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Holocaust Education, Remembrance, and Research in Canada

Member Since: 


Canada became the 27th member of the International Holocaust Remembrance Alliance (IHRA) on June 24, 2009 in Oslo, Norway. While Canada did not directly experience the Holocaust, it was affected in many ways by the tragedy. Canada’s restrictive immigration policies at the time largely closed the door on Jews seeking to flee Europe. This included 937 Jewish passengers of the M.S. St. Louis, who were refused entry into Canada, and many subsequently died in the Holocaust. As a result of Canada’s wartime policies, nearly 2,300 mostly Jewish refugees from Austria and Germany were interned as “enemy aliens” in camps across Canada between 1940 and 1943.

The Canadian experience of the Holocaust was also one of resilience and hope. In April 1945, Canadian forces liberated the Westerbork Transit Camp in the Netherlands, including 900 Dutch Jews who were still interned there. As a nation, Canada has also been profoundly shaped by approximately 40,000 Holocaust survivors, who resettled across the country after the war. Today, Canadians remember the Holocaust, commemorate its victims, and renew the commitment to fight against racism, discrimination and antisemitism.

Canada has invested significantly in Holocaust education, remembrance and research. This includes:

•$2.5 million for Jewish Community Historical Recognition Projects;

National Holocaust Monument; and

Canadian Human Rights Museum.

In conjunction with the IHRA Chair Year in 2013-14, Canada is supporting several new initiatives to increase understanding of the Holocaust across the country. Initiatives are being developed with the support of government and community partners, including an advisory council, co-chaired by IHRA Chair Dr. Mario Silva and Senator Linda Frum. Announcements will be made throughout the Chair year. For further information, on Canada and the Holocaust, please visit:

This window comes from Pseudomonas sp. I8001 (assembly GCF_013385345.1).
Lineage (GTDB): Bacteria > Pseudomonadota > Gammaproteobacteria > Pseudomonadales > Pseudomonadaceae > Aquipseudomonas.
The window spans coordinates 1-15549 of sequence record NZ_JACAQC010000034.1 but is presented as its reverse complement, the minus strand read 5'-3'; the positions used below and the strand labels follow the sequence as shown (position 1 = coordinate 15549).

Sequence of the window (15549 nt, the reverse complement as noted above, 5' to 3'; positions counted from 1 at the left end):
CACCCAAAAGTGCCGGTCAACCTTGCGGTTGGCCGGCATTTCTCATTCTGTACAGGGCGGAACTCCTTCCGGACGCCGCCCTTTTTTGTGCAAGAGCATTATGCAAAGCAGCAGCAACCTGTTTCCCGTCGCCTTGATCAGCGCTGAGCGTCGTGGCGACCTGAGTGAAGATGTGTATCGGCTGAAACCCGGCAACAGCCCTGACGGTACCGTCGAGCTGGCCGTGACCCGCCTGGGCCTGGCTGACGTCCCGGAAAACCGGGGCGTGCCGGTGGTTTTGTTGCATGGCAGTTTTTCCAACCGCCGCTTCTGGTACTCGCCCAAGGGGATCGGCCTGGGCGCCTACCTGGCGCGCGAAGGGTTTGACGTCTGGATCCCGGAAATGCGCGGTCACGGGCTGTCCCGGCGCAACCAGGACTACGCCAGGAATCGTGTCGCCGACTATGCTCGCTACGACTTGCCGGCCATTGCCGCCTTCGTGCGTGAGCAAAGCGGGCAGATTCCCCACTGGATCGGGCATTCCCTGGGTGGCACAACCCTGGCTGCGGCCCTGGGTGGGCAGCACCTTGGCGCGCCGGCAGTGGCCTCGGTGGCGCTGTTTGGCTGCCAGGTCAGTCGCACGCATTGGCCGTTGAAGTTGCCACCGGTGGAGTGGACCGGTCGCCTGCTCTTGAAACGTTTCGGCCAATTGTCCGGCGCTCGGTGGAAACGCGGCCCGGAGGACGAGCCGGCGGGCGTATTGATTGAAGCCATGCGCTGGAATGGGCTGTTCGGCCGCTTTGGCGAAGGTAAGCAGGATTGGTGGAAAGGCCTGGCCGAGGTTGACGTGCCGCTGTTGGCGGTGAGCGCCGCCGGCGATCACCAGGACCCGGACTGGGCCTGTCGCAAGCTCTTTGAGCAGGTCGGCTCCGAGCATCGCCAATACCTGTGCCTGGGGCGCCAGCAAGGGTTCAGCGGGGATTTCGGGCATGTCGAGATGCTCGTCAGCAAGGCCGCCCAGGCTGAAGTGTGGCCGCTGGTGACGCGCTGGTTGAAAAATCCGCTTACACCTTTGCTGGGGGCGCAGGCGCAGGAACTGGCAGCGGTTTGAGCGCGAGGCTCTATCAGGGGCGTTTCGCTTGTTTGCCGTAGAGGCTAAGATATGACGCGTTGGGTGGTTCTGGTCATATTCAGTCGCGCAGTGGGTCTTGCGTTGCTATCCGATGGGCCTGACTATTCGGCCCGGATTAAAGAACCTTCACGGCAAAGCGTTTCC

In Canada, provincial and territorial governments are responsible for all aspects of education. Teaching about the Holocaust reaches all students, as it is part of mandatory courses (social studies and/or history curriculum, and sometimes English language arts). In 2008, as part of its application for membership in the IHRA, Canada prepared a baseline study (PDF, 674 Kb) outlining Holocaust education in Canadian schools. In 2013, CIC will present a one-time Teacher Award of $5,000 to recognize excellence in Holocaust education.

Survivor Testimony

In the 1980s, a number of groups and organizations in Canada began to record the testimonies of Holocaust survivors for future generations. The Government is working with the community to find ways to preserve survivor testimony as an invaluable tool for Holocaust education. For more information about Canadian collections, please visit:

Holocaust Education Centres